Born Lucien Bunel in Normandy in 1900, he was inspired by his father’s example deep piety and social service to study for the Catholic priesthood. He was ordained in 1925 to serve the Diocese of Rouen. After his ordination, he quickly became a noted preacher, as well as being a successful teacher. He also maintained a deep interior life of prayer.
Bunel had considered becoming a Trappist monk before his ordination, and still sought some way of integrating his being drawn to an intense life of prayer, combined with service to others. When he came to know the Discalced Carmelite nuns at Le Havre, he found a spiritual tradition which answered his quest. He entered the Order in Lille in 1930 and given the religious name by which he is now known. While he was preparing for his final profession of religious vows in 1934, the superiors of the Order suggested that he consider opening a school for boys. This was accomplished by him with the opening of the Petit Collège Sainte-Thérèse de l’Enfant-Jésus in Avon, Seine-et-Marne, that same year, of which he served as headmaster.
The friar served at the school until the outbreak of World War II, when he was conscripted for service in the French Army. When France surrendered to Germany the following June, he was released from military service. He returned to the school but became an active member of the French Resistance.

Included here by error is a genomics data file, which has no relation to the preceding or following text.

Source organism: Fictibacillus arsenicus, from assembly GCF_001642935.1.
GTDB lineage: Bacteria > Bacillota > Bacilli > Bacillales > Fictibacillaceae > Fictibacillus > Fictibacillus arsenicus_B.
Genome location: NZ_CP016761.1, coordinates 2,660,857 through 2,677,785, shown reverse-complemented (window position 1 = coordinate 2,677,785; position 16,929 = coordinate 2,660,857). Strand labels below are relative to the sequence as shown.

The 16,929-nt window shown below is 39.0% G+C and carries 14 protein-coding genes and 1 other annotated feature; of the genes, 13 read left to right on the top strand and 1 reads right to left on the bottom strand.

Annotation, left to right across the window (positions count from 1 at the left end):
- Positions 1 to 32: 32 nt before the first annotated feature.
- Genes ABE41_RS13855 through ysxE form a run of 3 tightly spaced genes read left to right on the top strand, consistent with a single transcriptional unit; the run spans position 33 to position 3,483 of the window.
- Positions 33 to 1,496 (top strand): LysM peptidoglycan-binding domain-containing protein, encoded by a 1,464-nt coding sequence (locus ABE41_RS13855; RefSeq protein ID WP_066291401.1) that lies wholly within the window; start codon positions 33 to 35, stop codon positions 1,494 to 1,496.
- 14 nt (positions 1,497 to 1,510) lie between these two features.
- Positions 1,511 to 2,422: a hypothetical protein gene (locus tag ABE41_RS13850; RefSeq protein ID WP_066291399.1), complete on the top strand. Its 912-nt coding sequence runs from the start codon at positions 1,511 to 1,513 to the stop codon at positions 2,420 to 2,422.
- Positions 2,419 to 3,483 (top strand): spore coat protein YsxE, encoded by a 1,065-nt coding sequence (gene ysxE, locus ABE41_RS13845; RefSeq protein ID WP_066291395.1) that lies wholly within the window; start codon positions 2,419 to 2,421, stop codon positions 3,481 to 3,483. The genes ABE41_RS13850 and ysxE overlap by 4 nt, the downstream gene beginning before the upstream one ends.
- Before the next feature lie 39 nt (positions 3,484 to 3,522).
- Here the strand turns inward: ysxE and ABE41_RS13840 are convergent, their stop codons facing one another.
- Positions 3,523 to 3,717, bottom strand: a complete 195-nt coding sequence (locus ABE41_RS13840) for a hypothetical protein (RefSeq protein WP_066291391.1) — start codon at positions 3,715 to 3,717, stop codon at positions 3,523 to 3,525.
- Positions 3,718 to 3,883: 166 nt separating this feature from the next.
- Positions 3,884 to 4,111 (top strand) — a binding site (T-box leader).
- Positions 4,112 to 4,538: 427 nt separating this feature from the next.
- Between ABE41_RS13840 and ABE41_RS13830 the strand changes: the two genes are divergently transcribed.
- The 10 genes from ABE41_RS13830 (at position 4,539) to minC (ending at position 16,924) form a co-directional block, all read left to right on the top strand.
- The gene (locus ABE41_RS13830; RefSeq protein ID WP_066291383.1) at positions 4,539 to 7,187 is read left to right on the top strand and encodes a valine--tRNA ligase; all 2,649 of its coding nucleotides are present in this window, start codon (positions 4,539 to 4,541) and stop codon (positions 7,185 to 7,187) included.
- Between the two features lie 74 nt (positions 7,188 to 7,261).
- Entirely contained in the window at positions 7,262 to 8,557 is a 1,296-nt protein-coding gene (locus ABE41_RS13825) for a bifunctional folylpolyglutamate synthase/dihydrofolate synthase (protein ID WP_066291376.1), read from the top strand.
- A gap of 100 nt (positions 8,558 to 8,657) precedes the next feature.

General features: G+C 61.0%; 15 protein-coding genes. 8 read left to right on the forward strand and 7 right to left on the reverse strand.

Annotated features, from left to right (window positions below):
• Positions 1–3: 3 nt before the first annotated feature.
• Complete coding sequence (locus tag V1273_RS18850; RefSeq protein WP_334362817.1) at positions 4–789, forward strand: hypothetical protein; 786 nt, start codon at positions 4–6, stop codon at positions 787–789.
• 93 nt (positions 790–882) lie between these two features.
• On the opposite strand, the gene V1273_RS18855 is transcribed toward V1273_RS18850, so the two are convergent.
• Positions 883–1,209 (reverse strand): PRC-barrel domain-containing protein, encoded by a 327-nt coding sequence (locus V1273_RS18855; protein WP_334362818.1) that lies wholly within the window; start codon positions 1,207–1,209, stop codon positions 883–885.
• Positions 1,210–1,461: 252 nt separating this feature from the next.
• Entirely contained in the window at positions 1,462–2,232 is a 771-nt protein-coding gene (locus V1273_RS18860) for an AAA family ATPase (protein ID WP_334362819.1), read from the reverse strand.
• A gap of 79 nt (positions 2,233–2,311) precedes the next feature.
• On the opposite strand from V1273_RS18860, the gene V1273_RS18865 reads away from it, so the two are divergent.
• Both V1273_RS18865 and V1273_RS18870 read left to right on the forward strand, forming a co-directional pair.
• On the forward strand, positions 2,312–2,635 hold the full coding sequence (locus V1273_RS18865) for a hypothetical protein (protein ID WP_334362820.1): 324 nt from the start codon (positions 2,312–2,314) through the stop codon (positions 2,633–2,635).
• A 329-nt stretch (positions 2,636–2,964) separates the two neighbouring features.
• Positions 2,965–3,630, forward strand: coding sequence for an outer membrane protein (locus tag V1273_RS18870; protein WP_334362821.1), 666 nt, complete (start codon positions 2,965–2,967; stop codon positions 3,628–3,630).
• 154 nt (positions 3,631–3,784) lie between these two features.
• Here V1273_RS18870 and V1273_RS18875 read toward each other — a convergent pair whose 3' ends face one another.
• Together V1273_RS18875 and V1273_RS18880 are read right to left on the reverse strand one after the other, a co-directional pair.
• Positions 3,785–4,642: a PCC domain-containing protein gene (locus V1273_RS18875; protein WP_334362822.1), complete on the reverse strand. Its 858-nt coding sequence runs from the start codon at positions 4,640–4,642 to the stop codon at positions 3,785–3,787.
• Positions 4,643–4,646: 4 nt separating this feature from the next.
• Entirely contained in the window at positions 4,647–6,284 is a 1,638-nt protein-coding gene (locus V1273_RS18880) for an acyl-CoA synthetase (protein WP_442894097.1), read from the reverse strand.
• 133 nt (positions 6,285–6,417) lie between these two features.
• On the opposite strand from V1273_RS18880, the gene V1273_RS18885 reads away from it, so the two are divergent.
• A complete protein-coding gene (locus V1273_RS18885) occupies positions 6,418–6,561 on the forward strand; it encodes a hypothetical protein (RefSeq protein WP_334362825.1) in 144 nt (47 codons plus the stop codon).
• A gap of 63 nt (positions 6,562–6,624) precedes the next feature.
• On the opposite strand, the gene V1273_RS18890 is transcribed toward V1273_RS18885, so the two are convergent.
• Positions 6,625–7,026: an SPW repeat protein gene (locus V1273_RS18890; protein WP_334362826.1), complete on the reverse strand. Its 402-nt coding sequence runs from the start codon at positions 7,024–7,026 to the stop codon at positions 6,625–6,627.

As headmaster, Father Jacques utilized the best tool available to him. He made the boys’ school a refuge for young men seeking to avoid conscription for forced labor in Germany and for Jews. In January 1943, he enrolled three Jewish boys — Hans-Helmut Michel, Jacques-France Halpern and Maurice Schlosser — as students, under false names. He also hid a fourth Jewish boy, Maurice Bas, as a worker at the school; sheltered Schlosser’s father with a local villager; and placed a noted Jewish botanist, Lucien Weil, on the faculty of the school.
The Gestapo discovered Father Jacques’ activities and seized the friar and the three Jewish students on January 15, 1944. Weil, his mother, and sister were arrested at their home that same day. On February 3, 1944, German authorities deported the boys and the Weil family to Auschwitz, where they perished.
Père Jacques was imprisoned in several Nazi concentration camps, eventually arriving at the Mauthausen-Gusen concentration camp. There he found ways of raising the morale of his despairing compatriots. When all the priests at Gusen were moved to the Dachau concentration camp – reputedly less severe than Mauthausen – Jacques veiled his priestly identity and was the only priest for 20,000 prisoners at Gusen. He learned enough Polish to minister to the Polish prisoners, who called him Père Zak. Though he grew progressively weaker, he remained one of the Resistance leaders still active in the camp, gaining the respect of all its inmates.
He and the other inmates of the camps were liberated by American troops at Mauthausen in early May 1945. Suffering from tuberculosis and weighing only 75 pounds (34 kg), he died in a hospital in Linz in Upper Austria, several weeks later.